Because the use of learning strategies has been shown to be more evident among students with high normative ability in the academic classroom (Ames & Archer, 1988) , we also tested the relative contribution of normative ability (viz. grades/performance), autonomous motivation, and perceived competence in relation to the use of learning strategies. If motivation affects the use of learning strategies independent of ability this would be important, because there is evidence that it is much easier to influence students’ motivation than their relatively more-stable abilities (Dweck, 1999) .

1.4. Links from Learning Strategies to Participation and Performance

Effort regulation is important to academic success because it not only signifies goal commitment, but also regulates the continued use of learning strategies (Pintrich, Smith, Garcia, & McKeanchie, 1991) . Effort regulation is one of the resource management strategies that work as motivational beliefs that promote and sustain different aspects of self-regulated learning (Pintrich, 1999) .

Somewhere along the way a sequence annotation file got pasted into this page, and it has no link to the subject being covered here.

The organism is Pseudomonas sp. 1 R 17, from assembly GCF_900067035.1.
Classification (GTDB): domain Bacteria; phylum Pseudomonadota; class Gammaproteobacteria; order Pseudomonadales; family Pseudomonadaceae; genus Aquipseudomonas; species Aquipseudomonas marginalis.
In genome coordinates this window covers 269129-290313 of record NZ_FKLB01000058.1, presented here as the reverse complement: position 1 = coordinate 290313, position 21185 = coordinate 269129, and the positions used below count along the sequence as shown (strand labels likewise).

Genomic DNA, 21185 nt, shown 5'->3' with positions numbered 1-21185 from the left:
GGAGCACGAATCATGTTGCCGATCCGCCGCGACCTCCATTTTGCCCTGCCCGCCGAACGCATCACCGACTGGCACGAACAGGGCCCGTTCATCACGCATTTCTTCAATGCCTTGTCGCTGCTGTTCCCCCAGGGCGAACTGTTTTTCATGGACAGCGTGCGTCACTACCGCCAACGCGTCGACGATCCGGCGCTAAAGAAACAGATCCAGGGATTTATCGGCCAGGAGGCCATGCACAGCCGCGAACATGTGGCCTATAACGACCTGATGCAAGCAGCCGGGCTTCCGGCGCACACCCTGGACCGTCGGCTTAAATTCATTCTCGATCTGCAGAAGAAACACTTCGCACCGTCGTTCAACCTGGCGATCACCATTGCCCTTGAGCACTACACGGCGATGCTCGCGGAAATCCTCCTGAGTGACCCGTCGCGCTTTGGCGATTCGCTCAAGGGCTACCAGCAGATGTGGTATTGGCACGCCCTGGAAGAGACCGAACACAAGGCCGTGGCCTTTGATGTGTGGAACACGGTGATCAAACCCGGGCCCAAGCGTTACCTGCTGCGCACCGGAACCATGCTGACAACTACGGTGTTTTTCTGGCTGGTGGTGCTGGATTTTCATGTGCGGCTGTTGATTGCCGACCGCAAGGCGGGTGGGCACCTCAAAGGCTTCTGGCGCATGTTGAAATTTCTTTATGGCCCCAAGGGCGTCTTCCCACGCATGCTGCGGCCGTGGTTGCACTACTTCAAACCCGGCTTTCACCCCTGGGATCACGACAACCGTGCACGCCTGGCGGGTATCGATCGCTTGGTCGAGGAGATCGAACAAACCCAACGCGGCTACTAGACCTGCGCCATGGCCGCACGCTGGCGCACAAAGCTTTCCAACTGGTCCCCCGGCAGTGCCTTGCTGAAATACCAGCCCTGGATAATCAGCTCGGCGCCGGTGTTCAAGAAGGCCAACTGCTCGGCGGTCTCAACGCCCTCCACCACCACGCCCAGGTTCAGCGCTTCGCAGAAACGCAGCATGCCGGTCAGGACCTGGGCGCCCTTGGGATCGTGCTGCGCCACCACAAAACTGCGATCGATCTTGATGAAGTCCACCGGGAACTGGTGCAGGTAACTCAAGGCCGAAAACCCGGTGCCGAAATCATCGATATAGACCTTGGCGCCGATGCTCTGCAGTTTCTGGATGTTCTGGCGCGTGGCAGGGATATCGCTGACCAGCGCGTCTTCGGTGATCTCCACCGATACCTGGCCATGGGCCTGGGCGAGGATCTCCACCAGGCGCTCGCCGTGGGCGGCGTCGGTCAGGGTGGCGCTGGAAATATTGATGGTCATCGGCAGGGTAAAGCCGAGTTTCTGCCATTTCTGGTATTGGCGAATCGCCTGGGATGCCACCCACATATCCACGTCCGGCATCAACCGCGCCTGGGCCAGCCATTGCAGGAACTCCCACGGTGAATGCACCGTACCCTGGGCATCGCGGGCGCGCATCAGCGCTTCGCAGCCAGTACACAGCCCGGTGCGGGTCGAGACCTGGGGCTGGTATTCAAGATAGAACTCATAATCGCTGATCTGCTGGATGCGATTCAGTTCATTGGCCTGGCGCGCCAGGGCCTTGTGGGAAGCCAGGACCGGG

Peer learning has been found to have positive relations to achievement, and dialogue can help clarify material and reach insights one may not have attained on one’s own (Pintrich, Smith, Garcia, & McKeanchie, 1991) . Help seeking from peers and the instructor is another important aspect of the environment. There is a lot of research that indicates that peer help, peer tutoring, and individual teacher assistance facilitate student achievement (Pintrich, Smith, Garcia, & McKeanchie, 1991) .

Task absorption helps people concentrate on an activity. It is a type of mental focus shown to be positively related to performance and enjoyment for students (Lee, Sheldon, & Turban, 2003) . Task absorption or involvement has been shown to be positively associated with intrinsic motivation and to lead to more free-choice puzzle solving, more time spent on the activity, and enjoyment (Cury, Elliot, Sarrazin, Da Fonseca, & Rufo, 2002; Elliot & Harackiewicz, 1996) . A positive correlation between absorption and participation in art education was reported from university students (Wild, Kuiken, & Schopflocher, 1995) . An experience of absorption on the internet was shown to be more important than extrinsic factors regarding consuming behavior on the net (Shang, Chen, & Shen, 2005) .